Medicare is a federal health insurance program that provides healthcare coverage at a small cost. Medicare is funded by the Hospital Insurance Trust Fund and the Supplementary Medical Insurance Trust Fund.
Who Qualifies for Medicare?
Nearly every medical facility in the United States accepts Medicare assistance. To qualify for Medicare, you must fall into one of the following categories:
- Adults age 65 or older
- Young people with disabilities
- People with End-Stage Renal Disease
Social Security enrolls you in Original Medicare. Although many people receive Medicare automatically, others must sign up.
We know that health care issues occur year-round, but there are certain times of the year (general enrollment period) when you must sign up or change how you receive coverage. Signing up when you are first eligible helps you avoid penalty. Be aware that there are three parts of Medicare:
- Medicare Part A (Hospital Insurance) covers inpatient hospital stays, care in nursing facilities, and hospice care.
- Medicare Part B (Medical Insurance) covers outpatient care, medical supplies, preventative services, and various doctors’ services
- Medicare Part D (Prescription Drug Coverage) covers the cost of prescription drugs.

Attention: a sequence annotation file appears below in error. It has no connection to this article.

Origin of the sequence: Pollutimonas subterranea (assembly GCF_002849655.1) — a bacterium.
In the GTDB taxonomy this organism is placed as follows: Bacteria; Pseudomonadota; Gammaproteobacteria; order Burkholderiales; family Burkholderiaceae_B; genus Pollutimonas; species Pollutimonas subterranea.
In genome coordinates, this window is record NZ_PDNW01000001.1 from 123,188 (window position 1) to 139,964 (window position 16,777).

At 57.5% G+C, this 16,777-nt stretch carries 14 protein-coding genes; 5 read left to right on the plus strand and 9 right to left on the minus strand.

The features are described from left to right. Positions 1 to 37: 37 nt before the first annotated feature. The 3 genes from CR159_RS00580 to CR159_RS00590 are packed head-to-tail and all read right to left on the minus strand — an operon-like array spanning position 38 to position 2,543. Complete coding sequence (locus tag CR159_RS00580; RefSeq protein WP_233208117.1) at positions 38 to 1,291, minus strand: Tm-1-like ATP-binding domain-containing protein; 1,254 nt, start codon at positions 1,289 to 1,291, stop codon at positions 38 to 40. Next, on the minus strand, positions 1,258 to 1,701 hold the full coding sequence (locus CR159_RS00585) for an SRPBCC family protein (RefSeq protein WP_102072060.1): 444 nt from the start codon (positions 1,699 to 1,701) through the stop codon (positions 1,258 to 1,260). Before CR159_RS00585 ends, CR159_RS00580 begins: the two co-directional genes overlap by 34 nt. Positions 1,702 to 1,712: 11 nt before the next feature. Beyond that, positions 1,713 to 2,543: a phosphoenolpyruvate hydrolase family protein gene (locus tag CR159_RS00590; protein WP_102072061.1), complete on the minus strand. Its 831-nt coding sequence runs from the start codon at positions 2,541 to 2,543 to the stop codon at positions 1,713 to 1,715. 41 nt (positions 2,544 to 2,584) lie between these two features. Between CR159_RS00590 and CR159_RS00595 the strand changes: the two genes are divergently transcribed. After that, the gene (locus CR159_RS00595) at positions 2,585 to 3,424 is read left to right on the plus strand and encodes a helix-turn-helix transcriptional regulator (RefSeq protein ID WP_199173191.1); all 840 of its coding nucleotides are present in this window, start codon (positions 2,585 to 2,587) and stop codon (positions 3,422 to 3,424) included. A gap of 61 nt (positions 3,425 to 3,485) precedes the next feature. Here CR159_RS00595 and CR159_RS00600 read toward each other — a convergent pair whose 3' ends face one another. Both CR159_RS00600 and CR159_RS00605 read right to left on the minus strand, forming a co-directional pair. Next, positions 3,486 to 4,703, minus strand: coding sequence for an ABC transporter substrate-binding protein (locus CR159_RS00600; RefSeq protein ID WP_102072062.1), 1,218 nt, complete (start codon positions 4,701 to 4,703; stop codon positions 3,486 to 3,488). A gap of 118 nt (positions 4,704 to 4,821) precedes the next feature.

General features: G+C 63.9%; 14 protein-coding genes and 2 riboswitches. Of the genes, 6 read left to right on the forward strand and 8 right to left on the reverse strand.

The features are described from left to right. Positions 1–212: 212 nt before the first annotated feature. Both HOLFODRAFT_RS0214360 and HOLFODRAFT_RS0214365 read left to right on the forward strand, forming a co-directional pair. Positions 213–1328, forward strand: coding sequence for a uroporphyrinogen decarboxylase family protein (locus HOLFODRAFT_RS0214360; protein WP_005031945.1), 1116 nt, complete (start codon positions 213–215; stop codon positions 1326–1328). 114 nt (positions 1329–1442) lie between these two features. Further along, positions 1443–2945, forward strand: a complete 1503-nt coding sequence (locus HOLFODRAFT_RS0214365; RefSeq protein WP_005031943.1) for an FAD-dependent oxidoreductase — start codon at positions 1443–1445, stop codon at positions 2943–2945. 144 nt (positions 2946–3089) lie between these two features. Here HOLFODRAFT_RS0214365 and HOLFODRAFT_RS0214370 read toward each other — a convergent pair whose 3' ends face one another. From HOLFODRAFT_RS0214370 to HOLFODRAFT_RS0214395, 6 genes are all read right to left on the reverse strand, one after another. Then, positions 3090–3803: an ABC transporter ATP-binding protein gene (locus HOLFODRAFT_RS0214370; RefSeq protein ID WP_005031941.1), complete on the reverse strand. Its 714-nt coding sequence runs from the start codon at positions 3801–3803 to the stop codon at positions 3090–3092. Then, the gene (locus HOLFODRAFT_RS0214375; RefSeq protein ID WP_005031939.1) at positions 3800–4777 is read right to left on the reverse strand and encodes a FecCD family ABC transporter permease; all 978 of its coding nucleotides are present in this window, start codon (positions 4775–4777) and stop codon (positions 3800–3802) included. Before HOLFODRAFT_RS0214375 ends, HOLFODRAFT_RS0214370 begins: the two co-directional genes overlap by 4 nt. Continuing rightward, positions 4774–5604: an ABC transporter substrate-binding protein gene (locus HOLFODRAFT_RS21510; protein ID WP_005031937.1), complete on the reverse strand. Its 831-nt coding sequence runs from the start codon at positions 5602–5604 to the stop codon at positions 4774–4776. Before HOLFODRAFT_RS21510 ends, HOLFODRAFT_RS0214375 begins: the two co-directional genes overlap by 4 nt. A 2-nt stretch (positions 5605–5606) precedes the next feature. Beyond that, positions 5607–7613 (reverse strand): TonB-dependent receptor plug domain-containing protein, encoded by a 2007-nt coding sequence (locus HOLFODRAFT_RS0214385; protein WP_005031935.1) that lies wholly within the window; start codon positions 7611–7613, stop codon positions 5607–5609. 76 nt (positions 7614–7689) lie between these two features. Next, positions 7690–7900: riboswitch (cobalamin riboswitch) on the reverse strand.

After determining your healthcare needs, decide how you will get your Medicare coverage. Two ways include:
- Original Medicare includes Part A and Part B. You pay services as you go. At the beginning of the year, you will start out paying a deductible on each service. If you want prescription coverage, you can add a separate plan (Part D).
- Medicare Advantage includes Part A, Part B, and Part D. This plan offers benefits not offered by the Original Medicare Plan.
Choosing a Primary Care Provider
Your primary care provider may be able to help you make health care decisions, which can improve how you manage your health care and lead to better results. By choosing a primary care provider on MyMedicare.gov, you have access to tools or services that are only available to patients of health care professionals participating in an Accountable Care Organization (ACO) or other Medicare alternative payment models (ACOs are groups of doctors, hospitals and other health care professionals working together to provide you high-quality, coordinated health care). Check with your primary care provider to learn if he/she is taking new Medicare patients.
For more information on Medicare, Medicare coverage, Medicare qualifications, and general enrollment, please visit: https://www.medicare.gov.